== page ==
• Support PF! Buy your school textbooks, materials and every day products Here!

Parametric equation

  • #1

Homework Statement



I have [PLAIN]http://img543.imageshack.us/img543/1608/msp481619fbgebbd2f2fg34.gif [Broken] and [PLAIN]http://img153.imageshack.us/img153/121/msp69719fbh6if8c7b729c0.gif [Broken] as my parametric equations with ''t'' as parameter. How to find its Cartesian equation?

Homework Equations





The Attempt at a Solution



I know i have to eliminate the ''t'', but i have no ideas how to eliminate it. Can anyone help me? Thanks...
 
Last edited by a moderator:

Answers and Replies

  • #2
311
1
Solve for 't' in the first equation, and plug it in the second. Basically you have to eliminate 't'
 
  • #3
Disconnected
Gold Member
111
0
That fact that they say Cartesian makes me think that this is not just a y=f(x) question but a f(x,y) parametrized as f(t). Michael, is there more to the question that you posted?

Or is it just a case of finding t in terms of some f(x) and then replacing all of the t's in the y=g(t) to get y=f(g(x))?
 
  • #4
SammyS
Staff Emeritus
Science Advisor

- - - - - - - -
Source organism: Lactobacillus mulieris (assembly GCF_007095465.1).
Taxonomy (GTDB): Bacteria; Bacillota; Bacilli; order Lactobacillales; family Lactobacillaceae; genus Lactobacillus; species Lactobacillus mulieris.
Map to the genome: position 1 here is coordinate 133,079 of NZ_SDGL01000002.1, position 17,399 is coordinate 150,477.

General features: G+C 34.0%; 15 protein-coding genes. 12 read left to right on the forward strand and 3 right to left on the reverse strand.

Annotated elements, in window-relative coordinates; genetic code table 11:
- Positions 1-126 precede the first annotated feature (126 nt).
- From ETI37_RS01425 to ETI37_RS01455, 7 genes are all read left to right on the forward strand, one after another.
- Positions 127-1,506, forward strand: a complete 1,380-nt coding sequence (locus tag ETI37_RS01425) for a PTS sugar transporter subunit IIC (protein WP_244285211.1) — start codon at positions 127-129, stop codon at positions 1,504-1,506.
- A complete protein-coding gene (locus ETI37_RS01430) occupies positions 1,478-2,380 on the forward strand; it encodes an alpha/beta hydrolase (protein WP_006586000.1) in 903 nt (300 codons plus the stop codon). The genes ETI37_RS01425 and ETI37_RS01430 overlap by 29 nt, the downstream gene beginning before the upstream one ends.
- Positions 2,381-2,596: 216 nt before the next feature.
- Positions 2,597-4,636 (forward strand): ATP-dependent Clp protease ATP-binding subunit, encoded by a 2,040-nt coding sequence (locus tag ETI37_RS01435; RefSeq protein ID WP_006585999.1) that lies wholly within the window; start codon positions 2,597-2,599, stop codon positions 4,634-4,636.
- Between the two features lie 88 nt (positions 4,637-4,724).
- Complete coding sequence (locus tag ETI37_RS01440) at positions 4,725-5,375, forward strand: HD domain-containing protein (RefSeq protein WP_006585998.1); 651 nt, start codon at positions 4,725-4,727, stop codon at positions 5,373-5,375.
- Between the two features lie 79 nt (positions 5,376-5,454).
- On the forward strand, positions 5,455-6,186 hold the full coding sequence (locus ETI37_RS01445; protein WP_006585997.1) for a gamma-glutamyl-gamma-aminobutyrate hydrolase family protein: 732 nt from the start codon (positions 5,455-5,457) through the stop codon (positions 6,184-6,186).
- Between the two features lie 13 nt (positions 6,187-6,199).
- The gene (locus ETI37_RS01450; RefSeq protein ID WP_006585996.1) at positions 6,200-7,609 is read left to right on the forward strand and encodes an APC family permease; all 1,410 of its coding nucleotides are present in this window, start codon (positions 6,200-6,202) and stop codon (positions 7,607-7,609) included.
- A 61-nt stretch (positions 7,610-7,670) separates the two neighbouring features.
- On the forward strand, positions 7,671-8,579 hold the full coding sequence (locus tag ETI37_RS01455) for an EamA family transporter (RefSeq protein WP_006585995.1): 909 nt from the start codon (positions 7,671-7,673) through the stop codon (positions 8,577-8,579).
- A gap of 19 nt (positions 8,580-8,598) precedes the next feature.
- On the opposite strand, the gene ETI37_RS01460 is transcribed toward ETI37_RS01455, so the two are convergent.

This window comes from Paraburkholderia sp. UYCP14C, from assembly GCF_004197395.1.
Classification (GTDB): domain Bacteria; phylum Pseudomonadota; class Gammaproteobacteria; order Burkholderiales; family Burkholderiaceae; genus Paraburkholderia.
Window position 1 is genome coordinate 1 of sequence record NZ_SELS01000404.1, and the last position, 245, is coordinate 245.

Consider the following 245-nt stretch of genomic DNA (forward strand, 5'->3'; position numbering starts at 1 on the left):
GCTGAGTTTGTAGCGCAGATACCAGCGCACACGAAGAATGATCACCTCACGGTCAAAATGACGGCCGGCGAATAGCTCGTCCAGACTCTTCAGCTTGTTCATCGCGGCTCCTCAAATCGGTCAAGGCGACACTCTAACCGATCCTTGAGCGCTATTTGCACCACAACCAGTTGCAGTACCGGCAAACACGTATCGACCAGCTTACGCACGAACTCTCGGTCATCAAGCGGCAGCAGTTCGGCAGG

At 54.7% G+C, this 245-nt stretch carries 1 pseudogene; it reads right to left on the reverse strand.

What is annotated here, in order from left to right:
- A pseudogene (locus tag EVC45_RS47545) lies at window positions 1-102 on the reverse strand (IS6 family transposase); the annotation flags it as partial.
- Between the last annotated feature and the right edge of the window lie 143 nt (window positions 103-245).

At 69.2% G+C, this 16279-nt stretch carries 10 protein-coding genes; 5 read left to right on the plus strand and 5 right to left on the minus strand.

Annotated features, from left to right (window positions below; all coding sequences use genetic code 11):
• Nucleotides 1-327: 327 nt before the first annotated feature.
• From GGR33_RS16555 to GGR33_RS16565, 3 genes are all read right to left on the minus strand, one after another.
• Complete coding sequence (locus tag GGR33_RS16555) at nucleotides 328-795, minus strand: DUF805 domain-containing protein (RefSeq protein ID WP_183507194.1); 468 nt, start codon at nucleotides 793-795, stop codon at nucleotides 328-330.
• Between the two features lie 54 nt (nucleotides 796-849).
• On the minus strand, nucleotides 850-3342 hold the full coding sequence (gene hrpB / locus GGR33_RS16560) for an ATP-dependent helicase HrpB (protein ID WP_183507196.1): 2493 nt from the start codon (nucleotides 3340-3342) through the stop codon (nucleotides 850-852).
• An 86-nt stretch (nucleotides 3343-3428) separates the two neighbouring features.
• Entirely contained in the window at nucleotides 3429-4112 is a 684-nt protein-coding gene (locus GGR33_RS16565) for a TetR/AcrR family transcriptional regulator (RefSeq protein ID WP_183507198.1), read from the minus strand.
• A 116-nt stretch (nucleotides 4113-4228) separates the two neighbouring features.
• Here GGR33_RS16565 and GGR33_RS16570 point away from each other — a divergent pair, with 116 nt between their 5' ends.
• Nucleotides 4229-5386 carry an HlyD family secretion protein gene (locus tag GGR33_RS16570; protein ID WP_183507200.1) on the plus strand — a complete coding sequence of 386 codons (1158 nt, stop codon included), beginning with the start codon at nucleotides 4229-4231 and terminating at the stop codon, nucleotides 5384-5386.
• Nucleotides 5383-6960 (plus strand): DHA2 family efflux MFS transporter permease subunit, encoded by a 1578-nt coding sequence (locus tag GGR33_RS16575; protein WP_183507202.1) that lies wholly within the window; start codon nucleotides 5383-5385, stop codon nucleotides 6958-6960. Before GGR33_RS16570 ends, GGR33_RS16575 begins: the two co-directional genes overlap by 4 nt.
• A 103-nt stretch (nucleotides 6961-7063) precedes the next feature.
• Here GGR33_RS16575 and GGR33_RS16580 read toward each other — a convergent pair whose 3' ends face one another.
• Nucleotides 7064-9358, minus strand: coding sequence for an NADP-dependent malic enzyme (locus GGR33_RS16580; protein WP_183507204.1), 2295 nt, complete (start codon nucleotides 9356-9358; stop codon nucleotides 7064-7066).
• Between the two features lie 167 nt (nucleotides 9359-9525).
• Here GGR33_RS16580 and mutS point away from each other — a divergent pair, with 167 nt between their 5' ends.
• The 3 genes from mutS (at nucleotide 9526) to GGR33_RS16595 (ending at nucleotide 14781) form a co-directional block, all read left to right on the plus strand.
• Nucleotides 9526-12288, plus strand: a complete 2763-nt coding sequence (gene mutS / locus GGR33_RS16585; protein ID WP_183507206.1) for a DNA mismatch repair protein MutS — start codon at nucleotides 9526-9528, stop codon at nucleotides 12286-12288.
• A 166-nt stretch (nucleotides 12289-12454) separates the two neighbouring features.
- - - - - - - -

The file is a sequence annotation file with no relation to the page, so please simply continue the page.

Homework Helper
Gold Member
11,219
945
Graph it on a graphing calculator. Nice Graph !!

Let u = ln(t) for t > 0 → t = eu. (Take care of t < 0 later.)

The results for x&y should include cosh(u) & sinh(u) respectively.
 
Last edited:
  • #5
SammyS
Staff Emeritus
Science Advisor
Homework Helper
Gold Member
11,219
945
Multiply the numerators & denominators of both expressions by 1/t.

[tex]x(t)=\frac{2at(1/t)}{3(t^2+1)(1/t)}=\frac{2a}{3(t+\frac{1}{t})}[/tex]

[tex]y(t)=\frac{-2bt(1/t)}{3(t^2-1)(1/t)}=\frac{-2b}{3(t-\frac{1}{t})}[/tex]

Therefore, x(1/t) = x(t) and y(1/t) = -y(t)
 

Related Threads for: Parametric equation

  • Last Post
Replies
1
Views
1K
  • Last Post
Replies
1
Views
1K
  • Last Post
Replies
2
Views
2K
  • Last Post
Replies
5
Views
1K
  • Last Post
Replies
3
Views
2K
  • Last Post
Replies
9
Views
2K
  • Last Post
Replies
10
Views
1K
  • Last Post
Replies
4
Views
1K
Top